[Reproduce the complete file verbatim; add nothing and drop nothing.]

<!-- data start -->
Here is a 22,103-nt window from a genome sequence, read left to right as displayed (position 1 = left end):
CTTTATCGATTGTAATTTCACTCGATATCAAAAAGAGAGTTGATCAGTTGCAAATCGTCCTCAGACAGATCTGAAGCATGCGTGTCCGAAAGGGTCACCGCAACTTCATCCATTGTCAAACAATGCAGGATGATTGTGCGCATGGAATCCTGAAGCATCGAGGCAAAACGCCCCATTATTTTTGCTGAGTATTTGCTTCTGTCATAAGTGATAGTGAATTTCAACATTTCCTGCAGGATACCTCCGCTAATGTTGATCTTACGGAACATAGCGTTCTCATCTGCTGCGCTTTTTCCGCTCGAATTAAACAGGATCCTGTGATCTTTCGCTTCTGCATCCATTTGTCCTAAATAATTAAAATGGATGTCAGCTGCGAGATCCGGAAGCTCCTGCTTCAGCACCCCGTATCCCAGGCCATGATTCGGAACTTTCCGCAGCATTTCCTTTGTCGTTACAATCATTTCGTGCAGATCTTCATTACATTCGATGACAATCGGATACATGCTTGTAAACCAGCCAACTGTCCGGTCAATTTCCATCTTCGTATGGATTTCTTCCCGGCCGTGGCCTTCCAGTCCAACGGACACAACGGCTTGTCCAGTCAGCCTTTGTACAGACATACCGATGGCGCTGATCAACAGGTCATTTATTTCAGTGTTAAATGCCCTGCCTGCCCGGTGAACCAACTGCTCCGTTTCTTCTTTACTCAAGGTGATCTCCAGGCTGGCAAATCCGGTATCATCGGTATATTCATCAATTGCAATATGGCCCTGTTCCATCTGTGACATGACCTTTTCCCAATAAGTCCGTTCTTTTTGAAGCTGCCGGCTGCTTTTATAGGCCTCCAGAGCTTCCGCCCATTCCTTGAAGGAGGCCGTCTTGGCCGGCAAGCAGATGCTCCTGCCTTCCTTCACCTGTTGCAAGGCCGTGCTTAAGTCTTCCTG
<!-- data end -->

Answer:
Here is a 22,103-nt window from a genome sequence, read left to right as displayed (position 1 = left end):
CTTTATCGATTGTAATTTCACTCGATATCAAAAAGAGAGTTGATCAGTTGCAAATCGTCCTCAGACAGATCTGAAGCATGCGTGTCCGAAAGGGTCACCGCAACTTCATCCATTGTCAAACAATGCAGGATGATTGTGCGCATGGAATCCTGAAGCATCGAGGCAAAACGCCCCATTATTTTTGCTGAGTATTTGCTTCTGTCATAAGTGATAGTGAATTTCAACATTTCCTGCAGGATACCTCCGCTAATGTTGATCTTACGGAACATAGCGTTCTCATCTGCTGCGCTTTTTCCGCTCGAATTAAACAGGATCCTGTGATCTTTCGCTTCTGCATCCATTTGTCCTAAATAATTAAAATGGATGTCAGCTGCGAGATCCGGAAGCTCCTGCTTCAGCACCCCGTATCCCAGGCCATGATTCGGAACTTTCCGCAGCATTTCCTTTGTCGTTACAATCATTTCGTGCAGATCTTCATTACATTCGATGACAATCGGATACATGCTTGTAAACCAGCCAACTGTCCGGTCAATTTCCATCTTCGTATGGATTTCTTCCCGGCCGTGGCCTTCCAGTCCAACGGACACAACGGCTTGTCCAGTCAGCCTTTGTACAGACATACCGATGGCGCTGATCAACAGGTCATTTATTTCAGTGTTAAATGCCCTGCCTGCCCGGTGAACCAACTGCTCCGTTTCTTCTTTACTCAAGGTGATCTCCAGGCTGGCAAATCCGGTATCATCGGTATATTCATCAATTGCAATATGGCCCTGTTCCATCTGTGACATGACCTTTTCCCAATAAGTCCGTTCTTTTTGAAGCTGCCGGCTGCTTTTATAGGCCTCCAGAGCTTCCGCCCATTCCTTGAAGGAGGCCGTCTTGGCCGGCAAGCAGATGCTCCTGCCTTCCTTCACCTGTTGCAAGGCCGTGCTTAAGTCTTCCTG